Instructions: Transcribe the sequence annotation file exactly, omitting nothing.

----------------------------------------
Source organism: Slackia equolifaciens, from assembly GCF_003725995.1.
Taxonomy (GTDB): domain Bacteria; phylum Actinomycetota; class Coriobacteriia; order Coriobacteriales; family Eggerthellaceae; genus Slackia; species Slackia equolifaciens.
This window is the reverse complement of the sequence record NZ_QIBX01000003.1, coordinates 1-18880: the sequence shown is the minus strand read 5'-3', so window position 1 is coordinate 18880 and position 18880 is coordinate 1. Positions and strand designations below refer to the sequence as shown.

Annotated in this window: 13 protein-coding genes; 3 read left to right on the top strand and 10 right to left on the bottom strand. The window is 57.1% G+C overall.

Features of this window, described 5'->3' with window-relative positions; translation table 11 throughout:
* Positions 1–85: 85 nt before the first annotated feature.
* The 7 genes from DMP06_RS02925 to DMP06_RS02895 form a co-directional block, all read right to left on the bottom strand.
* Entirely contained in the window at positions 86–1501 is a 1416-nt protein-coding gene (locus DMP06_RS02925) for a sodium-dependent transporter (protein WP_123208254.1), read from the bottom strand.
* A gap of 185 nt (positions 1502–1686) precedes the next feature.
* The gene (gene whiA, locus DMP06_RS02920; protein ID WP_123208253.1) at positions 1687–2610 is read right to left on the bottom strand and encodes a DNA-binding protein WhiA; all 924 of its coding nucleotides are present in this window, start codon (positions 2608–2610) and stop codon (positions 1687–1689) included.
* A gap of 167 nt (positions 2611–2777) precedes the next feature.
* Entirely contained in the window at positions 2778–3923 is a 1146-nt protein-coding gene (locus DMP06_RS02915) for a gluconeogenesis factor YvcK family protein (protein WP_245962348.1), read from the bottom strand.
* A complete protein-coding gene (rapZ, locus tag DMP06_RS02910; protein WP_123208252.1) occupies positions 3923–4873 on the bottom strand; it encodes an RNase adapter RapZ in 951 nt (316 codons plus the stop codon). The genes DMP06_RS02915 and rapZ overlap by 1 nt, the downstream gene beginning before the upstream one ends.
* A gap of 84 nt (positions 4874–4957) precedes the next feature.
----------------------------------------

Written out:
Source organism: Slackia equolifaciens, from assembly GCF_003725995.1.
Taxonomy (GTDB): domain Bacteria; phylum Actinomycetota; class Coriobacteriia; order Coriobacteriales; family Eggerthellaceae; genus Slackia; species Slackia equolifaciens.
This window is the reverse complement of the sequence record NZ_QIBX01000003.1, coordinates 1-18880: the sequence shown is the minus strand read 5'-3', so window position 1 is coordinate 18880 and position 18880 is coordinate 1. Positions and strand designations below refer to the sequence as shown.

Annotated in this window: 13 protein-coding genes; 3 read left to right on the top strand and 10 right to left on the bottom strand. The window is 57.1% G+C overall.

Features of this window, described 5'->3' with window-relative positions; translation table 11 throughout:
* Positions 1–85: 85 nt before the first annotated feature.
* The 7 genes from DMP06_RS02925 to DMP06_RS02895 form a co-directional block, all read right to left on the bottom strand.
* Entirely contained in the window at positions 86–1501 is a 1416-nt protein-coding gene (locus DMP06_RS02925) for a sodium-dependent transporter (protein WP_123208254.1), read from the bottom strand.
* A gap of 185 nt (positions 1502–1686) precedes the next feature.
* The gene (gene whiA, locus DMP06_RS02920; protein ID WP_123208253.1) at positions 1687–2610 is read right to left on the bottom strand and encodes a DNA-binding protein WhiA; all 924 of its coding nucleotides are present in this window, start codon (positions 2608–2610) and stop codon (positions 1687–1689) included.
* A gap of 167 nt (positions 2611–2777) precedes the next feature.
* Entirely contained in the window at positions 2778–3923 is a 1146-nt protein-coding gene (locus DMP06_RS02915) for a gluconeogenesis factor YvcK family protein (protein WP_245962348.1), read from the bottom strand.
* A complete protein-coding gene (rapZ, locus tag DMP06_RS02910; protein WP_123208252.1) occupies positions 3923–4873 on the bottom strand; it encodes an RNase adapter RapZ in 951 nt (316 codons plus the stop codon). The genes DMP06_RS02915 and rapZ overlap by 1 nt, the downstream gene beginning before the upstream one ends.
* A gap of 84 nt (positions 4874–4957) precedes the next feature.